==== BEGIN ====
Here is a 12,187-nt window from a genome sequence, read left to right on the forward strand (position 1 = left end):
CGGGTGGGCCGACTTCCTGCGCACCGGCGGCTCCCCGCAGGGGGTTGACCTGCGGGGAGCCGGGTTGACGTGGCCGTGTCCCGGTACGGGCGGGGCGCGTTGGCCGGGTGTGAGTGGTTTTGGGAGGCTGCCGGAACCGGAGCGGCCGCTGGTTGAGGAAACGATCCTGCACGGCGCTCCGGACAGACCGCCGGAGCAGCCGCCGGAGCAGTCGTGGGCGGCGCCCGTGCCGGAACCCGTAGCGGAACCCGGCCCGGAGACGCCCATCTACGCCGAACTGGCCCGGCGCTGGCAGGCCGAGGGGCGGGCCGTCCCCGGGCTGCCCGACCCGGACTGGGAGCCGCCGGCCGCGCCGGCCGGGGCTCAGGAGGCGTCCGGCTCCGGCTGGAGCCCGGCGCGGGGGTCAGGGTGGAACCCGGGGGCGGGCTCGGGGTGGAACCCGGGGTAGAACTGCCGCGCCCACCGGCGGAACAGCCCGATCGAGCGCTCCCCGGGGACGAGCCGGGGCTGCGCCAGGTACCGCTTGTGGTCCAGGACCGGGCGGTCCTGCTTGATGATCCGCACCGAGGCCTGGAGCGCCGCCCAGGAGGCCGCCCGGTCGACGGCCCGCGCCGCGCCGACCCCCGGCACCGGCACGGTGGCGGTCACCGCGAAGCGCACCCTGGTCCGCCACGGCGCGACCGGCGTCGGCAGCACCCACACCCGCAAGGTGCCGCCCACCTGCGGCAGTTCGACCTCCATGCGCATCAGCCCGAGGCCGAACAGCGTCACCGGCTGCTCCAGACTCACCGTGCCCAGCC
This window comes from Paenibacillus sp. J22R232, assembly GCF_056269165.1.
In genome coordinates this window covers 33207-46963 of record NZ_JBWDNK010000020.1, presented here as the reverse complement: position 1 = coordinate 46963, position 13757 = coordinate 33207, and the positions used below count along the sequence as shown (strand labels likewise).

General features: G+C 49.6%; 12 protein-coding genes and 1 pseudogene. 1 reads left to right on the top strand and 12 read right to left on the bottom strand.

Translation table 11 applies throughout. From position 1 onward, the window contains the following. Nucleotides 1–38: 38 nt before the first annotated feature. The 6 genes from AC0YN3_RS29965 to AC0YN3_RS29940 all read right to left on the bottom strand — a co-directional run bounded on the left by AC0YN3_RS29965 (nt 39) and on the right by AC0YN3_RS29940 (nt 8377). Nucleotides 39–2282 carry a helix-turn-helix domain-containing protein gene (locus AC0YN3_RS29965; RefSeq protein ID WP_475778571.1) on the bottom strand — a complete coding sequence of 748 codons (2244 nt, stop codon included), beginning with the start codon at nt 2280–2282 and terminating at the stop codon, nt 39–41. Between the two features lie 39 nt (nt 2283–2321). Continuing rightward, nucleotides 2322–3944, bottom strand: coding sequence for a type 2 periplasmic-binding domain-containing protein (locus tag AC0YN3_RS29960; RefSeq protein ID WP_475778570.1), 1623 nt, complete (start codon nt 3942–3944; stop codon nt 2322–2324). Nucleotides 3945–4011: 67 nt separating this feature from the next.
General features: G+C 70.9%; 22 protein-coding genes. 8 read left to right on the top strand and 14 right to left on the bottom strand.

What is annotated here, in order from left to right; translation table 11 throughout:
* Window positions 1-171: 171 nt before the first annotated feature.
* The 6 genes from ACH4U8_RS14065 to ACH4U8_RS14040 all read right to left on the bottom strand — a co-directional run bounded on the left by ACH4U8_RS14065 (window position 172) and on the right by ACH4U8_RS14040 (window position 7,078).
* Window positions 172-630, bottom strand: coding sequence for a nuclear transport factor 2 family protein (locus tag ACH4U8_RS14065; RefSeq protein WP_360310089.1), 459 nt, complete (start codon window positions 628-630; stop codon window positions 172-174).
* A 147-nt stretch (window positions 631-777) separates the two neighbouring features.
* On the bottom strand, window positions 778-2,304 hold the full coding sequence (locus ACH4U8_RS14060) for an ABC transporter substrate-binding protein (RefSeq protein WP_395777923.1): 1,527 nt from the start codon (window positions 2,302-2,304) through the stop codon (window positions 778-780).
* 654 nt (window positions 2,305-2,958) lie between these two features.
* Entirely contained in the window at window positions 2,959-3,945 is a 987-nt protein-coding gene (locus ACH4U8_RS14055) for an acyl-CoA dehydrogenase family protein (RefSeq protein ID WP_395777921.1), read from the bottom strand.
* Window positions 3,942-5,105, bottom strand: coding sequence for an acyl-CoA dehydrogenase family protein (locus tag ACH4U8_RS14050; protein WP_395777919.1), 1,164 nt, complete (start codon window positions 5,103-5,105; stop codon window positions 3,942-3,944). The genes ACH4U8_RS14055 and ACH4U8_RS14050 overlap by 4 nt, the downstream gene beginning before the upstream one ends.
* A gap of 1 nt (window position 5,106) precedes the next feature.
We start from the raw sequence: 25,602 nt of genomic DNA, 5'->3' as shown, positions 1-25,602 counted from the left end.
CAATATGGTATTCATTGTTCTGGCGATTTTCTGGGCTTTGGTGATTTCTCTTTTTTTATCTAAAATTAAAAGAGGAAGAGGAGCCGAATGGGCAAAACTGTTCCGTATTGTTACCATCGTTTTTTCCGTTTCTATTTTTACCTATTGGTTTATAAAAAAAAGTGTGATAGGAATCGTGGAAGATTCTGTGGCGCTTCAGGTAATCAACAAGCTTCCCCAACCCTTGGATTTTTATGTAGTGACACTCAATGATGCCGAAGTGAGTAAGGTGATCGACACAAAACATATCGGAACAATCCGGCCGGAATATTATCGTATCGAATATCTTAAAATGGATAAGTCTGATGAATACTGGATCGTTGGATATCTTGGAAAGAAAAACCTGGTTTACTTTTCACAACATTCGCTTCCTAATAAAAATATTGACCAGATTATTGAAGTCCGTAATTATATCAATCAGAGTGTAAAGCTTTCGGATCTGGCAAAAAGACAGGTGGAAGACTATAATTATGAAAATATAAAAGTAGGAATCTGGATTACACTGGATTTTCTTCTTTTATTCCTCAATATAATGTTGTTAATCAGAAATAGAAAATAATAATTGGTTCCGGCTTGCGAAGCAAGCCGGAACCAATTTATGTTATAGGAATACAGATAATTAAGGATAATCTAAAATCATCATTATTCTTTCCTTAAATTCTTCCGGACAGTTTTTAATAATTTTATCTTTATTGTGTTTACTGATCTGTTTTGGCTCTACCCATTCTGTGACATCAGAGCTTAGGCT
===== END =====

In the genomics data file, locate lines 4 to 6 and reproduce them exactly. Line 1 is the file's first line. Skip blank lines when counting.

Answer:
In genome coordinates this window covers 33207-46963 of record NZ_JBWDNK010000020.1, presented here as the reverse complement: position 1 = coordinate 46963, position 13757 = coordinate 33207, and the positions used below count along the sequence as shown (strand labels likewise).

General features: G+C 49.6%; 12 protein-coding genes and 1 pseudogene. 1 reads left to right on the top strand and 12 read right to left on the bottom strand.

Translation table 11 applies throughout. From position 1 onward, the window contains the following. Nucleotides 1–38: 38 nt before the first annotated feature. The 6 genes from AC0YN3_RS29965 to AC0YN3_RS29940 all read right to left on the bottom strand — a co-directional run bounded on the left by AC0YN3_RS29965 (nt 39) and on the right by AC0YN3_RS29940 (nt 8377). Nucleotides 39–2282 carry a helix-turn-helix domain-containing protein gene (locus AC0YN3_RS29965; RefSeq protein ID WP_475778571.1) on the bottom strand — a complete coding sequence of 748 codons (2244 nt, stop codon included), beginning with the start codon at nt 2280–2282 and terminating at the stop codon, nt 39–41. Between the two features lie 39 nt (nt 2283–2321). Continuing rightward, nucleotides 2322–3944, bottom strand: coding sequence for a type 2 periplasmic-binding domain-containing protein (locus tag AC0YN3_RS29960; RefSeq protein ID WP_475778570.1), 1623 nt, complete (start codon nt 3942–3944; stop codon nt 2322–2324). Nucleotides 3945–4011: 67 nt separating this feature from the next.